Open Access Highly Accessed Research article

Comparison of survival of patients with metastases from known versus unknown primaries: survival in metastatic cancer

Matias Riihimäki12, Hauke Thomsen1, Akseli Hemminki3, Kristina Sundquist24 and Kari Hemminki12*

Author Affiliations

1 Division of Molecular Genetic Epidemiology, German Cancer Research Centre (DKFZ), 69120, Heidelberg, Germany

2 Center for Primary Health Care Research, Lund University, Malmö, Sweden

3 Cancer Gene Therapy Group, Molecular Cancer Biology Program & Transplantation Laboratory & Haartman Institute, University of Helsinki, 00290, Helsinki, Finland

4 Stanford Prevention Research Center, Stanford University School of Medicine, California, CA, USA

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BMC Cancer 2013, 13:36  doi:10.1186/1471-2407-13-36

Published: 28 January 2013



Cancer of unknown primary site (CUP) is considered an aggressive metastatic disease but whether the prognosis differs from metastatic cancers of known primary site is not known. Such data may give insight into the biology of CUP and the metastatic process in general.


6,745 cancer patients, with primary metastatic cancer at diagnosis, were identified from the Swedish Cancer Registry, and were compared with 2,881 patients with CUP. Patients were diagnosed and died between 2002 and 2008. The influence of the primary site, known or unknown, on survival in patients with metastases at specific locations was investigated. Hazard ratios (HRs) of death were estimated for several sites of metastasis, where patients with known primary sites were compared with CUP patients.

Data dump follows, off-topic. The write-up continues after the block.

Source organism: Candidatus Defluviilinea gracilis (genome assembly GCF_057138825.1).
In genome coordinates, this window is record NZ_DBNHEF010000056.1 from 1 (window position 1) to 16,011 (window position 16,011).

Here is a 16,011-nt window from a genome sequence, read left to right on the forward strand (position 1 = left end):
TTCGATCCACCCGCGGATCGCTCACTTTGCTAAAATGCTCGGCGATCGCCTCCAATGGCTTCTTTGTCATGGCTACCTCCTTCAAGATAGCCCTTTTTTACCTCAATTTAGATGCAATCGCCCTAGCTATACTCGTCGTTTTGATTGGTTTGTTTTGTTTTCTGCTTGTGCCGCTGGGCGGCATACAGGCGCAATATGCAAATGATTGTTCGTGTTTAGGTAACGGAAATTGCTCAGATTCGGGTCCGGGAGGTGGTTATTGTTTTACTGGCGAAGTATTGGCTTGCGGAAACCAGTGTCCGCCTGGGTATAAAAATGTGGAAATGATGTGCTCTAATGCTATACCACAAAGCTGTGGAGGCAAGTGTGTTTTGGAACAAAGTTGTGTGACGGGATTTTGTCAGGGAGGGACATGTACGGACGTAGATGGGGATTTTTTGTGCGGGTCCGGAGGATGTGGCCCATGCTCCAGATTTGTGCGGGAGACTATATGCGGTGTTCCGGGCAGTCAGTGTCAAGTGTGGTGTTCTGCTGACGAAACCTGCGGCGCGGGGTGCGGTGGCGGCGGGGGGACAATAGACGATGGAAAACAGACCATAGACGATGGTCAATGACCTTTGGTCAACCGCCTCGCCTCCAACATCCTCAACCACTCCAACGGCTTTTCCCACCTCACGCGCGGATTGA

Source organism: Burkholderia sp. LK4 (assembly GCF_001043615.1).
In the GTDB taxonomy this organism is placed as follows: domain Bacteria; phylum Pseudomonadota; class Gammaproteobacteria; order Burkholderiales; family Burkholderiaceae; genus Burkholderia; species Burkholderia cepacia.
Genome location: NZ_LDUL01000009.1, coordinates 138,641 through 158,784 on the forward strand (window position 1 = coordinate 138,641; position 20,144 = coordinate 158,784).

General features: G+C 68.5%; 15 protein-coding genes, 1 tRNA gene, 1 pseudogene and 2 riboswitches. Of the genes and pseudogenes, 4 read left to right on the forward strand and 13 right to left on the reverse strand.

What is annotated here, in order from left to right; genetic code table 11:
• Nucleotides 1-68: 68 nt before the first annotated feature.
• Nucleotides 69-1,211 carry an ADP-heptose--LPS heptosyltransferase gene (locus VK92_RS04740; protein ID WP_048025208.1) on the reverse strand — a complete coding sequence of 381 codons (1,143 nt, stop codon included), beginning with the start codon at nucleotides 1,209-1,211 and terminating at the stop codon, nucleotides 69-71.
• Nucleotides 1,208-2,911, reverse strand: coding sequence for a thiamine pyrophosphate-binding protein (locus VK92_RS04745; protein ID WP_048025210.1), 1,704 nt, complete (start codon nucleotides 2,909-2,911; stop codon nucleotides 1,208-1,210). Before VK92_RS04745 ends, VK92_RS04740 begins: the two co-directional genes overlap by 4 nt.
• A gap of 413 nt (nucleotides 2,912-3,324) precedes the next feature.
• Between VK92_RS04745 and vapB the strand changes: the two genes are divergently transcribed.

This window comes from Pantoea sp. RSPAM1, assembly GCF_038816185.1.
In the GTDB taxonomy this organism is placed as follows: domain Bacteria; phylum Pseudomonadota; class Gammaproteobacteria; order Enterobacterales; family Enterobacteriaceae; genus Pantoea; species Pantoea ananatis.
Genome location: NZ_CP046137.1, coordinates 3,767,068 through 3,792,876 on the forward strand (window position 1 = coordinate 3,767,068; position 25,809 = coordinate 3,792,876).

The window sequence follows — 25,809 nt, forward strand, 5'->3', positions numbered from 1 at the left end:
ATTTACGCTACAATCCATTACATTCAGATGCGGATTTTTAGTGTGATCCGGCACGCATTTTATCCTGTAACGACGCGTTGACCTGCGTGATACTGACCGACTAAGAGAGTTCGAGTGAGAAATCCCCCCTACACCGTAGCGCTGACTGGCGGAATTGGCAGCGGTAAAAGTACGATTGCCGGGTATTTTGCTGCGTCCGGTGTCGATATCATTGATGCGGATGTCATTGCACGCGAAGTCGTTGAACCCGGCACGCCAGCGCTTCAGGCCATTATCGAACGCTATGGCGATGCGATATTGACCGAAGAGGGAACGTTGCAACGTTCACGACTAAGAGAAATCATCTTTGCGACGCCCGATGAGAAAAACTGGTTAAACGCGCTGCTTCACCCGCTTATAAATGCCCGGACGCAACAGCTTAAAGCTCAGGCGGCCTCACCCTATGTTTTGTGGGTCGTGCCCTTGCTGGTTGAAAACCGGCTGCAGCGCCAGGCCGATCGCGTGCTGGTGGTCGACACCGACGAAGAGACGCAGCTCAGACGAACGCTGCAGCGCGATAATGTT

Overall, patients with metastatic cancers with known primary sites had decreased hazards of death compared to CUP patients (HR = 0.69 [95% CI = 0.66–0.72]). The exceptions were cancer of the pancreas (1.71 [1.54–1.90]), liver (1.58 [1.36–1.85]), and stomach (1.16 [1.02–1.31]). For individual metastatic sites, patients with liver or bone metastases of known origin had better survival than those with CUP of the liver and bone. Patients with liver metastases of pancreatic origin had an increased risk of death compared with patients with CUP of the liver (1.25 [1.06–1.46]). The median survival time of CUP patients was three months.


Patients with CUP have poorer survival than patients with known primaries, except those with brain and respiratory system metastases. Of CUP sites, liver metastases had the worst prognosis. Survival in CUP was comparable to that in metastatic lung cancer. The aggressive behavior of CUP may be due to initial immunosuppression and immunoediting which may allow accumulation of mutations. Upon escape from the suppressed state an unstoppable tumor spread ensues. These novel data on the epidemiology of the metastatic process at the population level demonstrated large survival differences in organ defined metastases depending on the original cancer.

Metastasis; Cancer survival; Regression analysis; Cancer of unknown primary; CUP